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According to a new survey conducted by 4lite, a smart lighting brand, over 80% of pandemic-pup owners are worried about leaving their dogs home alone.
With many owners returning to work in the office, those dogs purchased during the last two years may experience longer periods alone and this is a concern for owners. That’s because for around three quarters of those surveyed, they said their dog exhibits negative behaviours when they are left alone.
The research, discovered that nearly half of dog owners (44%) bought a new dog during the pandemic with a quarter (26%) becoming dog owners for the first time. However, those who took advantage of the pandemic to welcome their first dog are struggling more to adapt to leaving their pups home alone.
Top negative behaviours by first-time dog owners:
Behaviours reported by the owners surveyed included
- Whining 50%
- Watching for owners return all day 39%
- Appearing sad 24%
- Barking or howling 25%
- Pacing around the home 17%
- Destroying items at home 14%
- Urinating 11%
- Finding it hard to settle 9%
- Trying to escape 6%
- Excess saliva 6%
- Vomiting 5%
- Self-mutilation 3%
In terms of methods owners adopt to try to help their dog when alone, 40% leave the TV or radio on and 14% put the heating on to make them more comfortable. Just under one in five (17%) report using a smart device to monitor or talk to their pet while other tactics include hiring a dog walker, asking a friend or neighbour to visit and using dog sitters or doggy day care.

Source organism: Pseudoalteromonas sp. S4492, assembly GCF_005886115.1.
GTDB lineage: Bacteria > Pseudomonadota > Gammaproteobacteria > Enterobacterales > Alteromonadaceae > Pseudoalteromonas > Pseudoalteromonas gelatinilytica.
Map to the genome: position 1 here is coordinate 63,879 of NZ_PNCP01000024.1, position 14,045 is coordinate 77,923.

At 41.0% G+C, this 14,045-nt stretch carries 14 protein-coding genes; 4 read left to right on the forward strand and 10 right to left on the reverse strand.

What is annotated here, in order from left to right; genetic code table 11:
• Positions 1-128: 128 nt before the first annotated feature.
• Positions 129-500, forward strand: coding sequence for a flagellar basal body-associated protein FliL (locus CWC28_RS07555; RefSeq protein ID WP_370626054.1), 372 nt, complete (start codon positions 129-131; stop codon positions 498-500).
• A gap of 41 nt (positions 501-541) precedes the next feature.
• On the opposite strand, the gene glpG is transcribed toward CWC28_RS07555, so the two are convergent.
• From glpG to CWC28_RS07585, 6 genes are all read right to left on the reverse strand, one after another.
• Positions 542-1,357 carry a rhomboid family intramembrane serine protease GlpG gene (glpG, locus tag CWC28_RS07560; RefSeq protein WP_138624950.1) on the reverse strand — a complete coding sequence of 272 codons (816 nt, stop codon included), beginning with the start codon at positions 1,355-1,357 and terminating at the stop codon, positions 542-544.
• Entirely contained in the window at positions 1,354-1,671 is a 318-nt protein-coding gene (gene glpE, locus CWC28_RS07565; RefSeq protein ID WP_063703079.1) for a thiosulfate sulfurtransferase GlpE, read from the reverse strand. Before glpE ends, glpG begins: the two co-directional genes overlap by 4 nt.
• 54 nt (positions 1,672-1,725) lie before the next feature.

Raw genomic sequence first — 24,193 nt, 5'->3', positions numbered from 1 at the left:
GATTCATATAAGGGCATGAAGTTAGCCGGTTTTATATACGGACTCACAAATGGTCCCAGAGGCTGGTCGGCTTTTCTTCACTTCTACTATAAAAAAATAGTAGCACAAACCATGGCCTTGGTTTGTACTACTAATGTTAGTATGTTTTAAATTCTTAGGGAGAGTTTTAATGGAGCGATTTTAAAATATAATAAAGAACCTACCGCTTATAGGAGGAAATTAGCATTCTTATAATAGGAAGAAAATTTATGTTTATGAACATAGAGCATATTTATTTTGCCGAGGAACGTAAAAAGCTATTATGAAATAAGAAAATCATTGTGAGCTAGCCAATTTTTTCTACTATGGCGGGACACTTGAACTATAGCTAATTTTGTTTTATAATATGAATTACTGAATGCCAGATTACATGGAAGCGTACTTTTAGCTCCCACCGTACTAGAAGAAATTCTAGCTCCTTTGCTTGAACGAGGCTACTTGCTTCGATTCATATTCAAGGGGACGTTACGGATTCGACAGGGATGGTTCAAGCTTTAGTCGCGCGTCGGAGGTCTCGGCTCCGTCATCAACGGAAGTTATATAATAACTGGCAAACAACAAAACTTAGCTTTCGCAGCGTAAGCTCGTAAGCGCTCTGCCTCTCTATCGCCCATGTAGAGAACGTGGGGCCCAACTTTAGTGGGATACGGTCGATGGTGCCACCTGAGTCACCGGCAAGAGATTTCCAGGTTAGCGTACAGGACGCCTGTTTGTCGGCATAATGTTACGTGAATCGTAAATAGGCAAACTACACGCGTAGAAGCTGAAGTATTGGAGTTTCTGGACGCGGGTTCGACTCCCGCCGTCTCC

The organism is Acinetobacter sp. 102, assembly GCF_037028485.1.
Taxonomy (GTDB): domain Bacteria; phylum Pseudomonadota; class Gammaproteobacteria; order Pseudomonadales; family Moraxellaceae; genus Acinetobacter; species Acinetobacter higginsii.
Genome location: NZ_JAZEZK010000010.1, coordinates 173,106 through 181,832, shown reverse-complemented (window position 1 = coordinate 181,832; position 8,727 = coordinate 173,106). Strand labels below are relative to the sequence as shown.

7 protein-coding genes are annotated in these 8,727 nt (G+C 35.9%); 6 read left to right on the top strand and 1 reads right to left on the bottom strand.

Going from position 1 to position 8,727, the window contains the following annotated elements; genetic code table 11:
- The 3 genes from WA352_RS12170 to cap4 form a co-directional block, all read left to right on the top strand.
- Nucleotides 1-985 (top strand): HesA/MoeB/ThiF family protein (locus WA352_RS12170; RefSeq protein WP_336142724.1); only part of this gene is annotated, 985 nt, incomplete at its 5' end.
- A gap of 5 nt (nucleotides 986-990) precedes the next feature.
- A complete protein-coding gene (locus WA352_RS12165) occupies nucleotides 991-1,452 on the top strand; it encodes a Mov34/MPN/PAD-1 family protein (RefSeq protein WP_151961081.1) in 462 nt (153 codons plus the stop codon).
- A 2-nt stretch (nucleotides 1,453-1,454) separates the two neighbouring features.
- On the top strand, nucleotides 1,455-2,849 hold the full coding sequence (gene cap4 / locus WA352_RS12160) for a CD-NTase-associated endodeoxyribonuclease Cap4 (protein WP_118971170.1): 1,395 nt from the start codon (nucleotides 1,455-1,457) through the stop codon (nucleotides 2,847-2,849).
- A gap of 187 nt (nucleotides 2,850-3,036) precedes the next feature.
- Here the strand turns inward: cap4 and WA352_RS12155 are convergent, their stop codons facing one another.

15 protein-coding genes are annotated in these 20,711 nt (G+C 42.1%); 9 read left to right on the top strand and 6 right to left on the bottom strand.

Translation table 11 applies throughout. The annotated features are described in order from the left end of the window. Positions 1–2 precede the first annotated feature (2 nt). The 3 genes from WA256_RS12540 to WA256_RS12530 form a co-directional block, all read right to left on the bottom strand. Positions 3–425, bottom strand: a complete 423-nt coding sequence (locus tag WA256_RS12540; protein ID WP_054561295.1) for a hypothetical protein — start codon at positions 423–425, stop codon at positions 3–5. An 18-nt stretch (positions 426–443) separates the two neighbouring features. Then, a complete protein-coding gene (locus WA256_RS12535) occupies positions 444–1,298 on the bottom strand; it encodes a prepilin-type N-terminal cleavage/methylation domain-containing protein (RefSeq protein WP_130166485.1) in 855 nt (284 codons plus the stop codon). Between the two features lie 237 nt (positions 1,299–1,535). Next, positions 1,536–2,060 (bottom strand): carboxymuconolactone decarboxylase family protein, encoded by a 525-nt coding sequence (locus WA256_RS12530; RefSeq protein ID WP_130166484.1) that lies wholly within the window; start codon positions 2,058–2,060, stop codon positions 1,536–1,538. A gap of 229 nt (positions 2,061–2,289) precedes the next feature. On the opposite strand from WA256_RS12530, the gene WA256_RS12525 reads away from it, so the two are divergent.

Nearly one in 10 dog owners (9%) have sought extra training, 4% have made alterations to their home while one in 100 report having to medicate their dog. The lower numbers may be a result of the additional cost and time involved in seeking professional help, or the undesirable behaviours may not be considered a significant problem, for example where most dogs were reported to whine, this has little impact on the owner compared to those dogs that destroy the owner’s property. Nevertheless, these figures highlight the welfare issue many dogs in the UK are facing and that many of these separation-related issues presented by dogs, remain untreated.
That’s why we’ve teamed up with 4lite to help provide owners with some top tips when it comes to leaving their dog home.
Tips to help dogs home alone
- Act now: Isolation distress is a common issue as dogs are social creatures. Never just leave your dog without training and expect them to deal with it; learning this behaviour takes time, patience and consistency. As many are working from home at the moment, now is the time to start this in advance of returning to the office.
- Planned departure training: Encourage your dog to settle in their bed while you work from home. Initially you might need to put their bed by your feet but gradually move it further away and reward them for staying in it. Eventually, the bed can be positioned the other side of a baby gate and then a closed door.